Right From An Ex-Expat’s Heart

The feelings of attachment, closeness and devotion are not confined to humans alone. Everyone of us has some special bond with a specific place. A place that holds remarkable euphoric memories and our blissful past in its hands. A place that carries in itself our colorful childhood and fun-filled and ugly teenage. A place that had us amalgamated with our true-hearted family and loyal friends through every thick and thin. A place that can only be experienced and not explained yet I tried my best in this. There has to be a place like that in our lives.

It might not be your birthplace neither your motherland, but the way it treated you through out the years, welcoming you in the warmth of its arms, nurturing you under its thick shades, washing away your worries through its exotic beaches and scenic beauty, spreading hospitability through out your residential stay and imparting all levels of education and other basic facilities to all its citizens leaves you in complete awe and reverence for it being an expatriate there. It’s a place that is purely cordial to all its inhabitants and showers absolute hospitability to all its countryfolk. It is a place that beautified your past, nourished your present and promised a secure future.

You can’t stop admiring it for all the years to come, passing on your experiences and your deep love for that place onto your next generation as religious customs and community traditions. Because you consider the years lived there as your heirloom. It becomes a legacy that oughts to be transferred and passed on. It becomes a heritage that you feel should never die.

Image source: Google

Muscat (Oman) is the place for me. It occupies the most special place in my heart because my family of five was intact and together. It was our happy place. Those 22 years spent there are engraved on my mind, heart and soul without any apprehensions of being washed out ever. Because my sentiments for Oman can never fade away. They become more mightier with each passing year.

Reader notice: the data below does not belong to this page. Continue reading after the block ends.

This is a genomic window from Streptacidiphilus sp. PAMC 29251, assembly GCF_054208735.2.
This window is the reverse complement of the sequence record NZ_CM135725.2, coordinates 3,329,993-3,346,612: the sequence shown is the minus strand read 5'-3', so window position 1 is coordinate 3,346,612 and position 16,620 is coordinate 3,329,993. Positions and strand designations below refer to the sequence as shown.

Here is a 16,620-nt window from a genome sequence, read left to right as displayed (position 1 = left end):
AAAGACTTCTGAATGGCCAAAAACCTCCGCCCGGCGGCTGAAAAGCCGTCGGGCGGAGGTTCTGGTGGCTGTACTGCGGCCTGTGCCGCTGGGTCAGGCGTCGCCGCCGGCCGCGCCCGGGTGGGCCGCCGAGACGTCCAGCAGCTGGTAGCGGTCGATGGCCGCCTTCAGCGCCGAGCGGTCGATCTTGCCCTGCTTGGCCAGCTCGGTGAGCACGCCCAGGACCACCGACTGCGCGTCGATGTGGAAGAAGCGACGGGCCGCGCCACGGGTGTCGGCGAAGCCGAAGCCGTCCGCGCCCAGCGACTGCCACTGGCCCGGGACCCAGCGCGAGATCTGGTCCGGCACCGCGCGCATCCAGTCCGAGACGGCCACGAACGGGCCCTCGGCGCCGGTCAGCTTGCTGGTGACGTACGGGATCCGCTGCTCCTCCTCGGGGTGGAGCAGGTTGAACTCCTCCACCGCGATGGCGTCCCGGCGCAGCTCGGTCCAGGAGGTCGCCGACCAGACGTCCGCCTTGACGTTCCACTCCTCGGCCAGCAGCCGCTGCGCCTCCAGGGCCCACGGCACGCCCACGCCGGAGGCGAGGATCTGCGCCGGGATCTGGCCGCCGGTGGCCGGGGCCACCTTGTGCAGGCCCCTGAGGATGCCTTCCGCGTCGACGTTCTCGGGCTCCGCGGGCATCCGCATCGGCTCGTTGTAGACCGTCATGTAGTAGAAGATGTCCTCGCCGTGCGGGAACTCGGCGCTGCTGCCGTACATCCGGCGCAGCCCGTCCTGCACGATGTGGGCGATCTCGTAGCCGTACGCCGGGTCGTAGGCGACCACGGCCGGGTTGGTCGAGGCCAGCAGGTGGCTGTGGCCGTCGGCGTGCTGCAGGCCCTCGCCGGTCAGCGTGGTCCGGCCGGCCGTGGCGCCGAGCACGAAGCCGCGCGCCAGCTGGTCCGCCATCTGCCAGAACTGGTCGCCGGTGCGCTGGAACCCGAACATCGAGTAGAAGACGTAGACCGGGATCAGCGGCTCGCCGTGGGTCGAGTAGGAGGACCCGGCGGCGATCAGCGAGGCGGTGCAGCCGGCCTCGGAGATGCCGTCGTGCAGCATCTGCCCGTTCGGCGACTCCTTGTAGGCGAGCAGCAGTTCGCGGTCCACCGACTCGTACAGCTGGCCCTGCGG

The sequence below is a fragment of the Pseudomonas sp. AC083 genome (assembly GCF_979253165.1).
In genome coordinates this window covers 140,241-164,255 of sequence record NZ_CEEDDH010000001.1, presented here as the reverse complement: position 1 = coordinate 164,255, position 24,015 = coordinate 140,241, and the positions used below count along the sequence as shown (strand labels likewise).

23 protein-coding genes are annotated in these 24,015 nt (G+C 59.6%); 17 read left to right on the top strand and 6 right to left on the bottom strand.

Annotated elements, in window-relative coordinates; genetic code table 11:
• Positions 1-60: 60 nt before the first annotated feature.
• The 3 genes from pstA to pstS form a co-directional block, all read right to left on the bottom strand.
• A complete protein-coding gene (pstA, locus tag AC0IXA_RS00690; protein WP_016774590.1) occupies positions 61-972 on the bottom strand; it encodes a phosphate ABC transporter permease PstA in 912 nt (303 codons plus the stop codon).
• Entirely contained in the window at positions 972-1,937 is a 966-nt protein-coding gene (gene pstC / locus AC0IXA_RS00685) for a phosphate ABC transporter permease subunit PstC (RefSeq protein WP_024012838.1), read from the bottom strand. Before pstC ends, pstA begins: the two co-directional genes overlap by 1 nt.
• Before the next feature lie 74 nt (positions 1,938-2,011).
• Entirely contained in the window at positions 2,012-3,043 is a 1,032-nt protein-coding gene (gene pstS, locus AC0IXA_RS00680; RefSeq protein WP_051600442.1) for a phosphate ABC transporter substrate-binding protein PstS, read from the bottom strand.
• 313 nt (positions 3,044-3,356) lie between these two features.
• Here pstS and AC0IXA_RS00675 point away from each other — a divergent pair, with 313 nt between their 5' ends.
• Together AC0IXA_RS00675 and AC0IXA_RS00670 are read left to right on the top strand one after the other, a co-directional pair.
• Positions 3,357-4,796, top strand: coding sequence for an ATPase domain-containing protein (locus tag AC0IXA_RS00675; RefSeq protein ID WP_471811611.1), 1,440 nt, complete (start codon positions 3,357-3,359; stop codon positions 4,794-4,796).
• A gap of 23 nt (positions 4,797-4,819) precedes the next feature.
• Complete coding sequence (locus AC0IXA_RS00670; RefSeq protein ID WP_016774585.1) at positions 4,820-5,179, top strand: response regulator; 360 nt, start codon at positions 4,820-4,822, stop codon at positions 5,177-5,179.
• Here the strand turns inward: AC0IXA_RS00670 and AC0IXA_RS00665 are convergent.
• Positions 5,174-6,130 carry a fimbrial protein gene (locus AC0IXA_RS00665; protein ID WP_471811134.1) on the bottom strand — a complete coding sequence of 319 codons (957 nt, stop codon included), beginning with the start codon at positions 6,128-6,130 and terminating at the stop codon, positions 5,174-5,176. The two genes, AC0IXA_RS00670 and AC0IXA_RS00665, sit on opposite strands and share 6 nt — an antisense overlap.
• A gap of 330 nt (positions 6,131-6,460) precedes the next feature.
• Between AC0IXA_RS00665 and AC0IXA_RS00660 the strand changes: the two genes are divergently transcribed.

I consider it as my first homeland. Though a patriotic Pakistani and without having learnt Arabic for all the years I lived there, it is still placed above Karachi in my heart. After 4.5 years of settling in Karachi, I still search for similarities with Oman here and when I find any, it takes me back to the memory lane.

And one day, one day I ought to visit it with my son to show him the love it showered upon me. To show him the unmatchable peace I am still struggling to find here. To show him my nursery, school and college. To show him the streets I walked on and smooth neat roads I drove through. To show him the famous Muttrah Corniche and crystal clear beach waters. To show him its enormous mountains and lush green gardens. To show him its beautiful mosques with lovely domes. To show him Riyam, Kalbuh and Qurm parks I visited as a carefree child playing till my hands and clothes got soiled, running around after my sister till we got exhausted and ran to our parents for some snacks and then it changed to just a stroll in these parks when I was in my teens.

I want to visit Muscat again to take my son to Lulu, Carrefour, Centrepoint and Muscat Grand Mall I myself visited countless number of times for grocery, window shopping or just to dispose away the boredom. To see with him the gigantic, beautiful, marvellous and newly built Muscat International Airport I have myself not seen and just heard about. I want to do this all one day. I want to visit that place because I am glad to remain an Expatriate yet hold some strong and vigorous feelings for Oman. I want to visit it to relive those golden memories once again, to cherish the time spent there and to witness the vast changes throughout the years. I want to visit Muscat again to lookout for the clear waters spreading calmness and peace and to see the spots again I have our pictures clicked at.

I want to tell my son about his Majesty Sultan Qaboos the way he will learn about Quaid-e-Azam. I want to tell him about one of the most peaceful countries of the MiddleEast, my beloved Oman.